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Runner Turns His Back on N.Y.

November 03, 1987|SHIRLEY MARLOW

--Yves Pol is a man who knows where he's been, even if he doesn't always see where he's going. Pol ran the entire 26.2 miles of the New York City Marathon backward, finishing in 4 hours and 40 minutes, about the middle of the pack of 22,000 runners. "Mr. Pol had been suffering from a lung infection for the past several days, so his time was not as fast as he hoped it would be," said Shondar Dalton, the owner of an athletic shoe store in New York who spoke on behalf of Pol. Two guides ran with him to warn him of obstacles, but Pol, 34, fell several times during the race. Pol has been running long-distance races backward since 1985. Ibrahim Hussein won the marathon with a time of 2:11:01.

--Wildlife officials have resorted to rock and rhetoric to frighten hungry sea lions away from spawning salmon and steelhead trout in Seattle. State and federal biologists have played blaring tapes of the heavy-metal rock band Motley Crue and the speeches of Libyan leader Moammar Kadafi, in addition to bombarding the water with weighted M-80 firecrackers and chasing the sea lions with boats. But still the animals feast near the fish ladder at the Ballard Locks for Lake Washington, wildlife department biologist Bob Pfeifer said. Experts estimate the sea lions near the locks last year ate nearly 2,600 steelhead, or 43% of the Lake Washington run. Without human harassment, Pfeifer estimated the sea lions would have eaten nearly 1,100 more of the trout.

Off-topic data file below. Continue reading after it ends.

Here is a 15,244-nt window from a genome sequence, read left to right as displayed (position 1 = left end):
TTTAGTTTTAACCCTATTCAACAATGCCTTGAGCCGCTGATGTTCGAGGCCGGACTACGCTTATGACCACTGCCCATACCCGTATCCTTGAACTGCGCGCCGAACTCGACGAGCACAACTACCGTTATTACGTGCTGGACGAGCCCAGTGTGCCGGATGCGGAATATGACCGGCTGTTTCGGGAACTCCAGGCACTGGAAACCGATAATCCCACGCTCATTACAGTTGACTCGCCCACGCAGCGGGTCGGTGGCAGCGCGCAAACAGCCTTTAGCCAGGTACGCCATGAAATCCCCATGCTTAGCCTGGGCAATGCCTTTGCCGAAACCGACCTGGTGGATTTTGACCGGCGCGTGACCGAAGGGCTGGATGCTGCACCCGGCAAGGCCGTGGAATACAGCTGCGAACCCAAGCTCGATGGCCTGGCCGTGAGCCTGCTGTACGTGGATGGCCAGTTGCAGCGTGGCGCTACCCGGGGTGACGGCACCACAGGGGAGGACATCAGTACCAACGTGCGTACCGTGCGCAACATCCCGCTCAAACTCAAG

--Becky Farrar of Hinckley, Ill., won't soon forget this Halloween. A pumpkin that had accidentally been dropped 2,200 feet by sky divers who had been tossing it back and forth crashed through Farrar's kitchen roof. No one was in the house at the time of the accident. "If this had happened an hour earlier," she said, "we would have been sitting at the table having lunch. . . . There were shingles, dry wall down, plywood, insulation and splattered pumpkin all over the place. The kitchen table is what broke the fall of the pumpkin. That table is broken too." Police arrested Brian Voss, 30, and Alfred McInturff, 50, both of nearby Naperville, at a local parachute center. They were charged with reckless conduct and released on $100 cash bond each, a DeKalb County sheriff's spokesman said. The cost of repairing the 15-inch hole in the roof has yet to be determined. Farrar said McInturff stopped by the home, 60 miles west of Chicago, to apologize and offered to pay for the repairs.

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